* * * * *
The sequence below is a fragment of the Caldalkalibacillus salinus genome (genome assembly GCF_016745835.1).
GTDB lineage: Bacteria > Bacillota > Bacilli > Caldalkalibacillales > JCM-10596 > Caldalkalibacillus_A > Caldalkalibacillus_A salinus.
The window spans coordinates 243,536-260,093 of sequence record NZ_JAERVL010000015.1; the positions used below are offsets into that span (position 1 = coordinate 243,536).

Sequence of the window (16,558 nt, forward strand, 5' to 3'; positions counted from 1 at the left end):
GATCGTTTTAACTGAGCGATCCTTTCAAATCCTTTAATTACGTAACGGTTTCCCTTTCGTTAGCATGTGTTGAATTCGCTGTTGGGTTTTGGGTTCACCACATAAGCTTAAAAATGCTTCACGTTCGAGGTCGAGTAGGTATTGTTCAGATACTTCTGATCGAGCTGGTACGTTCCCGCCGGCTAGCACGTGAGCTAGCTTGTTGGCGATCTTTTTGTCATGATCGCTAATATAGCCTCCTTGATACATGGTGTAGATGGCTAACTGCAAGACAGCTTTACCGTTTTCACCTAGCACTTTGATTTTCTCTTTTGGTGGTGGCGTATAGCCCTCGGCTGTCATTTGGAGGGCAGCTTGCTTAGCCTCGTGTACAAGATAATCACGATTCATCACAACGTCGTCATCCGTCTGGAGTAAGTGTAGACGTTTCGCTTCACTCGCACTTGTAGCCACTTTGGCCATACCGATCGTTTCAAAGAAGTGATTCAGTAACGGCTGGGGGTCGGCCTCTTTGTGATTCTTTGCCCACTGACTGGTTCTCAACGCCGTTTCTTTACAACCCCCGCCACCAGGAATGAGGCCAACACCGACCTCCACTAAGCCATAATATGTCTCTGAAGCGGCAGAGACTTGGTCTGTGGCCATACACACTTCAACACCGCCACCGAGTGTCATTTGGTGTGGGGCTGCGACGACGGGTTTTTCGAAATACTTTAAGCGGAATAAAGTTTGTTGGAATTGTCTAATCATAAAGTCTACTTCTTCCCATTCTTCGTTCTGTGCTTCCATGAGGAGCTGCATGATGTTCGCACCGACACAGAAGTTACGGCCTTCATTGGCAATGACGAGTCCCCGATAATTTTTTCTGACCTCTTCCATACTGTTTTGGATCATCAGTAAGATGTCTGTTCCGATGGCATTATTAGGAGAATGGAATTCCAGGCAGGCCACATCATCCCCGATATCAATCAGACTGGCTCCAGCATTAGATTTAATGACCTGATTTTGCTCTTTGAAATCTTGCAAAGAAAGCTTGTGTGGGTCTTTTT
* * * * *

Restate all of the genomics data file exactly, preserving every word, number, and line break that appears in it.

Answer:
The sequence below is a fragment of the Caldalkalibacillus salinus genome (genome assembly GCF_016745835.1).
GTDB lineage: Bacteria > Bacillota > Bacilli > Caldalkalibacillales > JCM-10596 > Caldalkalibacillus_A > Caldalkalibacillus_A salinus.
The window spans coordinates 243,536-260,093 of sequence record NZ_JAERVL010000015.1; the positions used below are offsets into that span (position 1 = coordinate 243,536).

Sequence of the window (16,558 nt, forward strand, 5' to 3'; positions counted from 1 at the left end):
GATCGTTTTAACTGAGCGATCCTTTCAAATCCTTTAATTACGTAACGGTTTCCCTTTCGTTAGCATGTGTTGAATTCGCTGTTGGGTTTTGGGTTCACCACATAAGCTTAAAAATGCTTCACGTTCGAGGTCGAGTAGGTATTGTTCAGATACTTCTGATCGAGCTGGTACGTTCCCGCCGGCTAGCACGTGAGCTAGCTTGTTGGCGATCTTTTTGTCATGATCGCTAATATAGCCTCCTTGATACATGGTGTAGATGGCTAACTGCAAGACAGCTTTACCGTTTTCACCTAGCACTTTGATTTTCTCTTTTGGTGGTGGCGTATAGCCCTCGGCTGTCATTTGGAGGGCAGCTTGCTTAGCCTCGTGTACAAGATAATCACGATTCATCACAACGTCGTCATCCGTCTGGAGTAAGTGTAGACGTTTCGCTTCACTCGCACTTGTAGCCACTTTGGCCATACCGATCGTTTCAAAGAAGTGATTCAGTAACGGCTGGGGGTCGGCCTCTTTGTGATTCTTTGCCCACTGACTGGTTCTCAACGCCGTTTCTTTACAACCCCCGCCACCAGGAATGAGGCCAACACCGACCTCCACTAAGCCATAATATGTCTCTGAAGCGGCAGAGACTTGGTCTGTGGCCATACACACTTCAACACCGCCACCGAGTGTCATTTGGTGTGGGGCTGCGACGACGGGTTTTTCGAAATACTTTAAGCGGAATAAAGTTTGTTGGAATTGTCTAATCATAAAGTCTACTTCTTCCCATTCTTCGTTCTGTGCTTCCATGAGGAGCTGCATGATGTTCGCACCGACACAGAAGTTACGGCCTTCATTGGCAATGACGAGTCCCCGATAATTTTTTCTGACCTCTTCCATACTGTTTTGGATCATCAGTAAGATGTCTGTTCCGATGGCATTATTAGGAGAATGGAATTCCAGGCAGGCCACATCATCCCCGATATCAATCAGACTGGCTCCAGCATTAGATTTAATGACCTGATTTTGCTCTTTGAAATCTTGCAAAGAAAGCTTGTGTGGGTCTTTTT